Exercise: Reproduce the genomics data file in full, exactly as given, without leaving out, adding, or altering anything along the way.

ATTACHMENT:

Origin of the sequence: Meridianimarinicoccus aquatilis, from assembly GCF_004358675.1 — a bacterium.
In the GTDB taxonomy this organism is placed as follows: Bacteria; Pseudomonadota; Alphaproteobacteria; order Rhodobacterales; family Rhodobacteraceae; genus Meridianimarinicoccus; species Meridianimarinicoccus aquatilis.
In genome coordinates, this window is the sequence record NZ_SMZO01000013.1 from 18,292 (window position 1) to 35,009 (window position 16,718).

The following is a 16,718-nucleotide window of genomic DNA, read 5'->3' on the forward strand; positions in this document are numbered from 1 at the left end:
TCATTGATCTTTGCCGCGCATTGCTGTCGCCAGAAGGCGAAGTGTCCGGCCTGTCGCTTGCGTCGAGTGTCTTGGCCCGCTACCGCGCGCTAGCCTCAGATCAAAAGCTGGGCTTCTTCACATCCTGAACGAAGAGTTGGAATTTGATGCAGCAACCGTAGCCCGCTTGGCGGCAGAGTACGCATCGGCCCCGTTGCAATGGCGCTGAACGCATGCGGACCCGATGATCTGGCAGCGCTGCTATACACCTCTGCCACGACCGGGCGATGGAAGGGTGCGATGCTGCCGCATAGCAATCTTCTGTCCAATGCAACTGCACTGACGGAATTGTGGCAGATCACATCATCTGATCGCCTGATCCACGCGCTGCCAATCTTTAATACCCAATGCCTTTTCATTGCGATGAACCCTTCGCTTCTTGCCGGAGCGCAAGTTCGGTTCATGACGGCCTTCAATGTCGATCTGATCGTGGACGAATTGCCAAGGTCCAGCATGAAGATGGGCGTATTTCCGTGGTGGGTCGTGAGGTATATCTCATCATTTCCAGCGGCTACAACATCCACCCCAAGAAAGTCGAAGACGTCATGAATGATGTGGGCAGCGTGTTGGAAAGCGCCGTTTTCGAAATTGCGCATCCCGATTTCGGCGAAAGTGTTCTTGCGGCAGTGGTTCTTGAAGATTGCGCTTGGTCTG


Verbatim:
Origin of the sequence: Meridianimarinicoccus aquatilis, from assembly GCF_004358675.1 — a bacterium.
In the GTDB taxonomy this organism is placed as follows: Bacteria; Pseudomonadota; Alphaproteobacteria; order Rhodobacterales; family Rhodobacteraceae; genus Meridianimarinicoccus; species Meridianimarinicoccus aquatilis.
In genome coordinates, this window is the sequence record NZ_SMZO01000013.1 from 18,292 (window position 1) to 35,009 (window position 16,718).

The following is a 16,718-nucleotide window of genomic DNA, read 5'->3' on the forward strand; positions in this document are numbered from 1 at the left end:
TCATTGATCTTTGCCGCGCATTGCTGTCGCCAGAAGGCGAAGTGTCCGGCCTGTCGCTTGCGTCGAGTGTCTTGGCCCGCTACCGCGCGCTAGCCTCAGATCAAAAGCTGGGCTTCTTCACATCCTGAACGAAGAGTTGGAATTTGATGCAGCAACCGTAGCCCGCTTGGCGGCAGAGTACGCATCGGCCCCGTTGCAATGGCGCTGAACGCATGCGGACCCGATGATCTGGCAGCGCTGCTATACACCTCTGCCACGACCGGGCGATGGAAGGGTGCGATGCTGCCGCATAGCAATCTTCTGTCCAATGCAACTGCACTGACGGAATTGTGGCAGATCACATCATCTGATCGCCTGATCCACGCGCTGCCAATCTTTAATACCCAATGCCTTTTCATTGCGATGAACCCTTCGCTTCTTGCCGGAGCGCAAGTTCGGTTCATGACGGCCTTCAATGTCGATCTGATCGTGGACGAATTGCCAAGGTCCAGCATGAAGATGGGCGTATTTCCGTGGTGGGTCGTGAGGTATATCTCATCATTTCCAGCGGCTACAACATCCACCCCAAGAAAGTCGAAGACGTCATGAATGATGTGGGCAGCGTGTTGGAAAGCGCCGTTTTCGAAATTGCGCATCCCGATTTCGGCGAAAGTGTTCTTGCGGCAGTGGTTCTTGAAGATTGCGCTTGGTCTG